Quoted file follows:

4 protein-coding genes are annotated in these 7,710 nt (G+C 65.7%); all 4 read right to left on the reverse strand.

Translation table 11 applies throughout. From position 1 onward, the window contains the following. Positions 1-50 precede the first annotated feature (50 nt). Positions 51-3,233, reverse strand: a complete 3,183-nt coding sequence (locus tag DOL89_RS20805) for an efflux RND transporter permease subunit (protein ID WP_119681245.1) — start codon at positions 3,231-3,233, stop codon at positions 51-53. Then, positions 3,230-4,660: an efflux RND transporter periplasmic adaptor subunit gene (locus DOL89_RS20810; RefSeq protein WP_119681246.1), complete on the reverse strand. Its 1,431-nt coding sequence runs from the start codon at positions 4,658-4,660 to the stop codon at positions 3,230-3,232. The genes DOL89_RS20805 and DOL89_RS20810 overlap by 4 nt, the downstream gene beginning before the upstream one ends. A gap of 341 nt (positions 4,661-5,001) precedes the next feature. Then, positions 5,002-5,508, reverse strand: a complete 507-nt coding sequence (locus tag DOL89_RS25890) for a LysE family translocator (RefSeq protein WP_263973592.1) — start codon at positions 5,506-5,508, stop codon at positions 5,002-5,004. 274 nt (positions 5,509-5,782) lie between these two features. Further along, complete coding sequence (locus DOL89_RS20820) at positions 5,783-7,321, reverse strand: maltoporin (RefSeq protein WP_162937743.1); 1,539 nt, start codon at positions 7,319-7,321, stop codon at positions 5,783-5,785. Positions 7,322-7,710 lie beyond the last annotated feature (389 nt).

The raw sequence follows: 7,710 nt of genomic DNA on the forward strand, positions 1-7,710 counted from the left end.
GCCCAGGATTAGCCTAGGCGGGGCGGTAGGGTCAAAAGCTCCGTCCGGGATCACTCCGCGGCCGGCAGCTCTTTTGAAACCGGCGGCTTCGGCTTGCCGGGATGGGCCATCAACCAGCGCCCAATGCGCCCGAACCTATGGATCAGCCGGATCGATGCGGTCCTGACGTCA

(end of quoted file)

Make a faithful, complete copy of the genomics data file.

4 protein-coding genes are annotated in these 7,710 nt (G+C 65.7%); all 4 read right to left on the reverse strand.

Translation table 11 applies throughout. From position 1 onward, the window contains the following. Positions 1-50 precede the first annotated feature (50 nt). Positions 51-3,233, reverse strand: a complete 3,183-nt coding sequence (locus tag DOL89_RS20805) for an efflux RND transporter permease subunit (protein ID WP_119681245.1) — start codon at positions 3,231-3,233, stop codon at positions 51-53. Then, positions 3,230-4,660: an efflux RND transporter periplasmic adaptor subunit gene (locus DOL89_RS20810; RefSeq protein WP_119681246.1), complete on the reverse strand. Its 1,431-nt coding sequence runs from the start codon at positions 4,658-4,660 to the stop codon at positions 3,230-3,232. The genes DOL89_RS20805 and DOL89_RS20810 overlap by 4 nt, the downstream gene beginning before the upstream one ends. A gap of 341 nt (positions 4,661-5,001) precedes the next feature. Then, positions 5,002-5,508, reverse strand: a complete 507-nt coding sequence (locus tag DOL89_RS25890) for a LysE family translocator (RefSeq protein WP_263973592.1) — start codon at positions 5,506-5,508, stop codon at positions 5,002-5,004. 274 nt (positions 5,509-5,782) lie between these two features. Further along, complete coding sequence (locus DOL89_RS20820) at positions 5,783-7,321, reverse strand: maltoporin (RefSeq protein WP_162937743.1); 1,539 nt, start codon at positions 7,319-7,321, stop codon at positions 5,783-5,785. Positions 7,322-7,710 lie beyond the last annotated feature (389 nt).

The raw sequence follows: 7,710 nt of genomic DNA on the forward strand, positions 1-7,710 counted from the left end.
GCCCAGGATTAGCCTAGGCGGGGCGGTAGGGTCAAAAGCTCCGTCCGGGATCACTCCGCGGCCGGCAGCTCTTTTGAAACCGGCGGCTTCGGCTTGCCGGGATGGGCCATCAACCAGCGCCCAATGCGCCCGAACCTATGGATCAGCCGGATCGATGCGGTCCTGACGTCA